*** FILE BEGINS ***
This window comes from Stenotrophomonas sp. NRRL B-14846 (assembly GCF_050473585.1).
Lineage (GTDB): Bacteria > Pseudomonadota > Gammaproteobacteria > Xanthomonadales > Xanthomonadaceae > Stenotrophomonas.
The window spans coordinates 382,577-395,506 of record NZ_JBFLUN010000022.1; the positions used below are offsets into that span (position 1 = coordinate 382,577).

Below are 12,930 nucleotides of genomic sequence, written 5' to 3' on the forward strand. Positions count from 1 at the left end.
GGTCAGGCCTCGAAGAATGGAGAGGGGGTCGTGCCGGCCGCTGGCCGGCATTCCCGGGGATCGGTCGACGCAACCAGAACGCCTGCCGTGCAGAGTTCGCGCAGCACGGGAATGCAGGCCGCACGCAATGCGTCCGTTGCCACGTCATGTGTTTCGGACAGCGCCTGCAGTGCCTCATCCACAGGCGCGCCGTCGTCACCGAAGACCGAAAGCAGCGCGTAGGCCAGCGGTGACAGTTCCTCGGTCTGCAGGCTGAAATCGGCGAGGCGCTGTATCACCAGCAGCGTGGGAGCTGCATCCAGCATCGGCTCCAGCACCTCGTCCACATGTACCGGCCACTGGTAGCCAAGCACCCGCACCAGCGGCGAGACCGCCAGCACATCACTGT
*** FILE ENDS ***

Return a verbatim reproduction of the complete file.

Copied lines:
This window comes from Stenotrophomonas sp. NRRL B-14846 (assembly GCF_050473585.1).
Lineage (GTDB): Bacteria > Pseudomonadota > Gammaproteobacteria > Xanthomonadales > Xanthomonadaceae > Stenotrophomonas.
The window spans coordinates 382,577-395,506 of record NZ_JBFLUN010000022.1; the positions used below are offsets into that span (position 1 = coordinate 382,577).

Below are 12,930 nucleotides of genomic sequence, written 5' to 3' on the forward strand. Positions count from 1 at the left end.
GGTCAGGCCTCGAAGAATGGAGAGGGGGTCGTGCCGGCCGCTGGCCGGCATTCCCGGGGATCGGTCGACGCAACCAGAACGCCTGCCGTGCAGAGTTCGCGCAGCACGGGAATGCAGGCCGCACGCAATGCGTCCGTTGCCACGTCATGTGTTTCGGACAGCGCCTGCAGTGCCTCATCCACAGGCGCGCCGTCGTCACCGAAGACCGAAAGCAGCGCGTAGGCCAGCGGTGACAGTTCCTCGGTCTGCAGGCTGAAATCGGCGAGGCGCTGTATCACCAGCAGCGTGGGAGCTGCATCCAGCATCGGCTCCAGCACCTCGTCCACATGTACCGGCCACTGGTAGCCAAGCACCCGCACCAGCGGCGAGACCGCCAGCACATCACTGT